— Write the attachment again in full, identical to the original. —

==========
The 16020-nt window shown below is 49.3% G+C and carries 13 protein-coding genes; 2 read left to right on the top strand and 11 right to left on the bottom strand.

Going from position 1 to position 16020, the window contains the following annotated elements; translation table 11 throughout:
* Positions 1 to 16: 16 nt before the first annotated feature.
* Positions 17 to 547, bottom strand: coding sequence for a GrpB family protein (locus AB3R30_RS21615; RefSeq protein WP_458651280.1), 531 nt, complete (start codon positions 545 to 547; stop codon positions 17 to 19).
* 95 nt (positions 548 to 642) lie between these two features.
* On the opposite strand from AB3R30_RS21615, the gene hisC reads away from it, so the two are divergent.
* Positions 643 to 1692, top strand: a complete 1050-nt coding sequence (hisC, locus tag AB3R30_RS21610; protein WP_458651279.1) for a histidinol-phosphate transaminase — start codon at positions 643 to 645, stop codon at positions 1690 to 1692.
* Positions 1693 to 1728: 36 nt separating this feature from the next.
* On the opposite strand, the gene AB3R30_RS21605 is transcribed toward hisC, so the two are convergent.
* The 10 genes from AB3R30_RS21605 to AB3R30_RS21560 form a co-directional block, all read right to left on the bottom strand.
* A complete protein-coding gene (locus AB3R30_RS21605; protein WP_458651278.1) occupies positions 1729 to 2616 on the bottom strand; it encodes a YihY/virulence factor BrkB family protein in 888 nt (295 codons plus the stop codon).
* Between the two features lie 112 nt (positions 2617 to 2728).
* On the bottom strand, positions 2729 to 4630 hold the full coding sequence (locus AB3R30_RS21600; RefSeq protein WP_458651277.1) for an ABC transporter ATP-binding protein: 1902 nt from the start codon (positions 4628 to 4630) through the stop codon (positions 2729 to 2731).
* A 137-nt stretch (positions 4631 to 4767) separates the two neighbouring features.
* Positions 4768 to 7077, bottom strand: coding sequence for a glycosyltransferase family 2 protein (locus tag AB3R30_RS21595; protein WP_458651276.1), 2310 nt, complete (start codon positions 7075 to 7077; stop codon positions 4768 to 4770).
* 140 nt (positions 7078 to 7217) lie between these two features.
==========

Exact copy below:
The 16020-nt window shown below is 49.3% G+C and carries 13 protein-coding genes; 2 read left to right on the top strand and 11 right to left on the bottom strand.

Going from position 1 to position 16020, the window contains the following annotated elements; translation table 11 throughout:
* Positions 1 to 16: 16 nt before the first annotated feature.
* Positions 17 to 547, bottom strand: coding sequence for a GrpB family protein (locus AB3R30_RS21615; RefSeq protein WP_458651280.1), 531 nt, complete (start codon positions 545 to 547; stop codon positions 17 to 19).
* 95 nt (positions 548 to 642) lie between these two features.
* On the opposite strand from AB3R30_RS21615, the gene hisC reads away from it, so the two are divergent.
* Positions 643 to 1692, top strand: a complete 1050-nt coding sequence (hisC, locus tag AB3R30_RS21610; protein WP_458651279.1) for a histidinol-phosphate transaminase — start codon at positions 643 to 645, stop codon at positions 1690 to 1692.
* Positions 1693 to 1728: 36 nt separating this feature from the next.
* On the opposite strand, the gene AB3R30_RS21605 is transcribed toward hisC, so the two are convergent.
* The 10 genes from AB3R30_RS21605 to AB3R30_RS21560 form a co-directional block, all read right to left on the bottom strand.
* A complete protein-coding gene (locus AB3R30_RS21605; protein WP_458651278.1) occupies positions 1729 to 2616 on the bottom strand; it encodes a YihY/virulence factor BrkB family protein in 888 nt (295 codons plus the stop codon).
* Between the two features lie 112 nt (positions 2617 to 2728).
* On the bottom strand, positions 2729 to 4630 hold the full coding sequence (locus AB3R30_RS21600; RefSeq protein WP_458651277.1) for an ABC transporter ATP-binding protein: 1902 nt from the start codon (positions 4628 to 4630) through the stop codon (positions 2729 to 2731).
* A 137-nt stretch (positions 4631 to 4767) separates the two neighbouring features.
* Positions 4768 to 7077, bottom strand: coding sequence for a glycosyltransferase family 2 protein (locus tag AB3R30_RS21595; protein WP_458651276.1), 2310 nt, complete (start codon positions 7075 to 7077; stop codon positions 4768 to 4770).
* 140 nt (positions 7078 to 7217) lie between these two features.